Genetic Transformation in Ipomoea batatas (L.) Lam (Sweet Potato)

  • J. M. Lowe
  • W. D. O. Hamilton
  • C. A. Newell
Part of the Biotechnology in Agriculture and Forestry book series (AGRICULTURE, volume 29)

Abstract

The sweet potato, Ipomoea batatas (L.) Lam. (family Convolvulaceae) appears to have originated in tropical South America where there is the greatest diversity of germplasm; secondary centres of diversity are found in Asia and parts of Africa (Purseglove 1968; Austin 1988). It is the seventh most important food crop worldwide (Jansson and Raman 1991) and is grown in 111 countries, particularly in Asia, Africa and South America. According to the Food and Agriculture Organization, annual production in 1984 was 115 million metric tons, and sweet potato ranked third in acreage and second in economic importance of all root and tuber crops (Horton 1988). Sweet potato is an important staple of subsistence farmers, with the vines and roots being eaten or fed to livestock (Yen 1974). It is also used for canning, dehydrating, and flour manufacture, as well as a source of glucose, syrup and starch (Purseglove 1968).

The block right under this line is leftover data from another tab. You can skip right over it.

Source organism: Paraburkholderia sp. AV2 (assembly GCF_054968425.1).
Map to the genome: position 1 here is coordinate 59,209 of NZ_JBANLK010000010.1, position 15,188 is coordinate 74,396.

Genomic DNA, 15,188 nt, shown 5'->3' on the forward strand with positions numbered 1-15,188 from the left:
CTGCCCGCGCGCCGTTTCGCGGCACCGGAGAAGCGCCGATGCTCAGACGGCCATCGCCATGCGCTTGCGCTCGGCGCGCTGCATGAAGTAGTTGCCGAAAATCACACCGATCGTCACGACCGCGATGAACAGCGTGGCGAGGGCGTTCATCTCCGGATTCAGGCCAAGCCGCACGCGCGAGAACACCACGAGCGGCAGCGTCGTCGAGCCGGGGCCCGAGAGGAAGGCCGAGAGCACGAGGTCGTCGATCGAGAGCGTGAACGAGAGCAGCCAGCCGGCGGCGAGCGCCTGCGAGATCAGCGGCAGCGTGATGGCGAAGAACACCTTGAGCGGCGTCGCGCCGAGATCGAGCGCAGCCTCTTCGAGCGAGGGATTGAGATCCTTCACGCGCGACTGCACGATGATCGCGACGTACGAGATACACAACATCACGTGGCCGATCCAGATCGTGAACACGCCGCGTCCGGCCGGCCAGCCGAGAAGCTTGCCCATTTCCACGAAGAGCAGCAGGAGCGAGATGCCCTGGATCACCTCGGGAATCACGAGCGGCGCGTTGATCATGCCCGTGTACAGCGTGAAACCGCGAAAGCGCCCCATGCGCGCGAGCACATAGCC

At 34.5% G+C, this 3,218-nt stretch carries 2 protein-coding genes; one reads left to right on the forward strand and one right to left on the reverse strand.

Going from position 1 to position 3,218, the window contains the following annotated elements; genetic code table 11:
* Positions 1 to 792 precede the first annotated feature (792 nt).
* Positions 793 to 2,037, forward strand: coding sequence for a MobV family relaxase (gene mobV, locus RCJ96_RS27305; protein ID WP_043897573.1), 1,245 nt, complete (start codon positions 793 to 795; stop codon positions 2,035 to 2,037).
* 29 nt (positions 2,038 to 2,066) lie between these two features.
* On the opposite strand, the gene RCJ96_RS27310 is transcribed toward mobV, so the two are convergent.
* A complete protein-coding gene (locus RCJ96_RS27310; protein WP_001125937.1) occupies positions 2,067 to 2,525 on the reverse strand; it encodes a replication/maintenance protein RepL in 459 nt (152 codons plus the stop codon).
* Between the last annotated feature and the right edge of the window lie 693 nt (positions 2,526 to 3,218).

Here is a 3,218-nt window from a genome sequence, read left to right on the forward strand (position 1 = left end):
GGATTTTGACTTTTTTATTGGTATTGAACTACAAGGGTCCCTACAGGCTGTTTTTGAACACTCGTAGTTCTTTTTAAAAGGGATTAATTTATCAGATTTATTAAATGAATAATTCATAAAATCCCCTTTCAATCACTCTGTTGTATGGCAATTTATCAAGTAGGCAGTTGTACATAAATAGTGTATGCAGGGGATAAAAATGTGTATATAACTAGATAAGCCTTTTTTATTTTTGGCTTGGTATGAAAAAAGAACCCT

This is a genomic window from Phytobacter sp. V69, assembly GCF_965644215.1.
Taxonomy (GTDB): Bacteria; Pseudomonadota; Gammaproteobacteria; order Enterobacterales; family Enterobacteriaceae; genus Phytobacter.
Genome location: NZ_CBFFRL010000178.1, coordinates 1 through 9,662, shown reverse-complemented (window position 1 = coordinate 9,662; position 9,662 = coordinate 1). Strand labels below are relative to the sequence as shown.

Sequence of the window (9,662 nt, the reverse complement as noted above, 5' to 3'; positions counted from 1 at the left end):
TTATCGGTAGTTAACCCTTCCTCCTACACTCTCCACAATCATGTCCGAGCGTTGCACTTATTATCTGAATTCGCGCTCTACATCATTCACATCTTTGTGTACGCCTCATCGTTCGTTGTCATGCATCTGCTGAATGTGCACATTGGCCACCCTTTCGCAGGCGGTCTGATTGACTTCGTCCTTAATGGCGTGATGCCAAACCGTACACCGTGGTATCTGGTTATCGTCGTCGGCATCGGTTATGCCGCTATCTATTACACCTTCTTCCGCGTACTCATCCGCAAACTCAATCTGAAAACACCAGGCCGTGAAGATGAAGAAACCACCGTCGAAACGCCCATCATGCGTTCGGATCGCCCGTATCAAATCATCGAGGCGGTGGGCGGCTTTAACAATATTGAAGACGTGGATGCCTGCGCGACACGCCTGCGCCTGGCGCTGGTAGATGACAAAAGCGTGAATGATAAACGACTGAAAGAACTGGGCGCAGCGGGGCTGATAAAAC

Keywords

Sucrose Alginate Adenine Kanamycin Boulder 

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Copyright information

© Springer-Verlag Berlin Heidelberg 1994

Authors and Affiliations

  • J. M. Lowe
  • W. D. O. Hamilton
  • C. A. Newell
    • 1
  1. 1.Axis Agricultural Genetics CompanyBabraham, CambridgeUK

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